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RSS, Muslim intellectuals to hold periodic talks, address issues of concern to the two sides

Decision followed a 'very cordial' meeting held recently; topics on table ranged from cow slaughter to vilification

RSS chief Mohan Bhagwat met five Muslim intellectuals, addressing issues ranging from cow slaughter to the use of derogatory references. (Express file)

A RECENT meeting between RSS chief Mohan Bhagwat and five Muslim intellectuals addressed issues ranging from cow slaughter to the use of derogatory references, with the two sides resolving to meet periodically to continue dialogue on issues affecting both communities.

Scheduled for half-an-hour but stretching for 75 minutes, the meeting held at the RSS’s makeshift Delhi office, Udaseen Ashram, a month ago included Bhagwat and Sah Sarkaryavah Krishna Gopal of the Sangh and former chief election commissioner S Y Quraishi; ex-Delhi Lt Governor Najeeb Jung; former AMU vice-chancellor and Lt Gen (retd) Zameer Uddin Shah; RLD leader Shahid Siddiqui; and businessman Saeed Shervani.

Quraishi and Siddiqui told The Indian Express that the talks were held in a very cordial atmosphere. “After the meeting, Bhagwat appointed four senior functionaries to keep in touch with the Muslim community on a regular basis. On our side, we are reaching out to Muslim intellectuals, journalists, writers and professionals to keep this dialogue with the RSS going,’’ Siddiqui said.

Quraishi, who initiated the dialogue, said: “He (Bhagwat) told us that people were unhappy about cow slaughter and words like kafir (used for non-Muslims). In response, we said that we are also concerned with that, and if someone is involved in cow slaughter, he must be punished under the law. We told him that kafir is used for non-believers in Arabic and this is not an issue which can’t be resolved… We told him that we also feel sad when any Indian Muslim is termed a Pakistani or jehadi.”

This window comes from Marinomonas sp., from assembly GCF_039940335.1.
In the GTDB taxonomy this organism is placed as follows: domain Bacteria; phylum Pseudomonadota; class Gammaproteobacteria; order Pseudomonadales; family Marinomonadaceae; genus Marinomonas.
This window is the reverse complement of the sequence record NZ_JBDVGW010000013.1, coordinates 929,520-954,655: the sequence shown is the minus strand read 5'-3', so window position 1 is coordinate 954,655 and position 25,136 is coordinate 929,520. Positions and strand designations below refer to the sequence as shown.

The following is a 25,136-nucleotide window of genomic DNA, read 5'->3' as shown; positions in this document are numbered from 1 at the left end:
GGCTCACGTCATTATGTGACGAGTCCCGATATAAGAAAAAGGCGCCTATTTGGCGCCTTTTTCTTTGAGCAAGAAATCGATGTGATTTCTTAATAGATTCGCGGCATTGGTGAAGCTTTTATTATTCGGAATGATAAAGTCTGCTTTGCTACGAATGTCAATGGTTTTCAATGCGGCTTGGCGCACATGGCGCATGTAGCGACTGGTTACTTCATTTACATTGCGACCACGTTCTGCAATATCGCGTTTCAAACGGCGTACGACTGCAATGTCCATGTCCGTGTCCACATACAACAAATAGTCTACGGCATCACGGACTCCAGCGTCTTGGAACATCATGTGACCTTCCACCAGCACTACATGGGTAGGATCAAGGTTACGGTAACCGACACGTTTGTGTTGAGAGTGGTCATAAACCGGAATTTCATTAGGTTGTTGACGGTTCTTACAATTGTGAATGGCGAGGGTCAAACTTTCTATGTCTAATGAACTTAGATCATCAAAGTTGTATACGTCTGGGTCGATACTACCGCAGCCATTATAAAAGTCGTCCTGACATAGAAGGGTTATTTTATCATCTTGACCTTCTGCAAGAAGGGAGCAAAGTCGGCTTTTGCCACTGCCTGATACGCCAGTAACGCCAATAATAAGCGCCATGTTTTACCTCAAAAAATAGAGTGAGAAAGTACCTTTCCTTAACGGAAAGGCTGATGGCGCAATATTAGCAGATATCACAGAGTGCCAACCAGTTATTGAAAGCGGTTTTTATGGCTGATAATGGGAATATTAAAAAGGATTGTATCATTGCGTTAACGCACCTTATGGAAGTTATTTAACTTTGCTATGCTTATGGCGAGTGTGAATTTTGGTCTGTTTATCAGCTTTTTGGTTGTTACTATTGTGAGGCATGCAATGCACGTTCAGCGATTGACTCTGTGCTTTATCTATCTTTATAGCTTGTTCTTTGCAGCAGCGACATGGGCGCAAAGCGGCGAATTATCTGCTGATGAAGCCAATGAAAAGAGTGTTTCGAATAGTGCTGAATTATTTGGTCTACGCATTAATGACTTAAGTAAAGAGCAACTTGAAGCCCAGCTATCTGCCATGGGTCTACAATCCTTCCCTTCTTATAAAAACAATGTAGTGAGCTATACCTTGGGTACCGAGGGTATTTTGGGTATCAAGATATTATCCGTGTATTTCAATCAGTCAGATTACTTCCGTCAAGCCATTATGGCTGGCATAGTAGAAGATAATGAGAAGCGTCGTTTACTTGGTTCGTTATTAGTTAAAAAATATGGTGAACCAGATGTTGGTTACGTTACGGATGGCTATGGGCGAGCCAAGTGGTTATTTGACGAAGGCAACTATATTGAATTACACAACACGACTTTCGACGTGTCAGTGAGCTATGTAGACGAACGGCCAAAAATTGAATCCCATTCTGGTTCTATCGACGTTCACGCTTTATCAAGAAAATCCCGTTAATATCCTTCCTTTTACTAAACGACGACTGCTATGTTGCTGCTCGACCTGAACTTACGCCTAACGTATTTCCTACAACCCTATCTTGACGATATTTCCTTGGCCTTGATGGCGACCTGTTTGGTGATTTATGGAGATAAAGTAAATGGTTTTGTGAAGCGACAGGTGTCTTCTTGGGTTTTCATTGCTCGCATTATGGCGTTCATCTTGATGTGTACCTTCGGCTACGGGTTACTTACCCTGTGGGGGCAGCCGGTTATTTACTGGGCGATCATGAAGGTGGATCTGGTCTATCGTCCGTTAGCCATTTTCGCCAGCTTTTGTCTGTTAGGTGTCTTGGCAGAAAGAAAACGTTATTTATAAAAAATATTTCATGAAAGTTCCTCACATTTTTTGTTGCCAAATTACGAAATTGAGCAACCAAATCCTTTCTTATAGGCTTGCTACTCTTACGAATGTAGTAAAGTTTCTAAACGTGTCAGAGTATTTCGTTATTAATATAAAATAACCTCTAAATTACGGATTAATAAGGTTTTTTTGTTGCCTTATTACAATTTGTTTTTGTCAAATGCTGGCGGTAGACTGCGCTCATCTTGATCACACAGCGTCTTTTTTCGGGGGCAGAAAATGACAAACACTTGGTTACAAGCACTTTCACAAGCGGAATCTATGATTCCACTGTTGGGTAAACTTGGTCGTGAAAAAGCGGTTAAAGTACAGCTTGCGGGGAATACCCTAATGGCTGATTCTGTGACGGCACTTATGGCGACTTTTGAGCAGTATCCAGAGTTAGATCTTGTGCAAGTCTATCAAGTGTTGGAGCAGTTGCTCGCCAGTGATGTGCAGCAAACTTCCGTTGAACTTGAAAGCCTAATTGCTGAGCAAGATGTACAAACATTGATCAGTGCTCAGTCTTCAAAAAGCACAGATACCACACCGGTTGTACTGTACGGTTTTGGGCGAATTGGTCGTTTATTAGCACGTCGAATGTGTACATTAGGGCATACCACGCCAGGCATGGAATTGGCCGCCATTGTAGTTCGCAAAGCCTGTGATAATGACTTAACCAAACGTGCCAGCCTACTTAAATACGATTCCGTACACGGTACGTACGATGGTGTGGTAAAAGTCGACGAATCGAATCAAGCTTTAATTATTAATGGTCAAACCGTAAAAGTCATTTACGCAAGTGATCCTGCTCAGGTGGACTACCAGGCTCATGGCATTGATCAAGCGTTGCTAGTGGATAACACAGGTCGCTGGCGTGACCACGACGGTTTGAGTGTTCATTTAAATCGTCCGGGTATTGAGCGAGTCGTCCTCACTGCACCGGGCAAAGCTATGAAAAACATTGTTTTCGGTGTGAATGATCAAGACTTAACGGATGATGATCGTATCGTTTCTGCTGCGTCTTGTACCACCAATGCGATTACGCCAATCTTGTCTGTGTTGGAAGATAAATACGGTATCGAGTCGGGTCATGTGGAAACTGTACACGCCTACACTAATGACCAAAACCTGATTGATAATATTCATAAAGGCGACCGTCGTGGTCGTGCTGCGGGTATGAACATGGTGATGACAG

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Quraishi said they also questioned the frequent vilification of Muslims, particularly the propaganda about their population and practice of polygamy, reinforcing negative stereotypes about the community.

Siddiqui, the RLD national vice-president, said they had first sought a meeting with the RSS when the Nupur Sharma incident took place (the BJP spokesperson spoke out against the Prophet, leading to her suspension from the party, and violence at several places). “We felt a toxic atmosphere had been created due to the incident, within the Muslim community as well. However, by the time we received a date for meeting Mohan Bhagwat, it was already a month since the Nupur Sharma incident, and it had died down quite a bit. So we discussed matters of communal disharmony between the two communities,” he told The Indian Express.

While RSS prachar pramukh Sunil Ambekar declined to comment on the meeting, a source in the Sangh said Bhagwat gives such appointments to whoever asks for them.

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The Muslim representatives told Bhagwat that they wanted to keep in touch over such issues, and the RSS chief advised them to be in contact with Krishna Gopal, Indresh Kumar and Ramlal. While Indresh Kumar is the ‘marg darshak’ of the RSS’s Muslim Rashtriya Manch, founded in December 2002, ‘sampark pramukh’ Ramlal oversees the Sangh’s outreach programmes such as this.

Quraishi said they came away impressed. “We realised that he (Bhagwat) is a patient listener and lives very simply. We were much impressed with the fact that despite being so powerful, he lives in a very simple room with very simple furniture, etc.”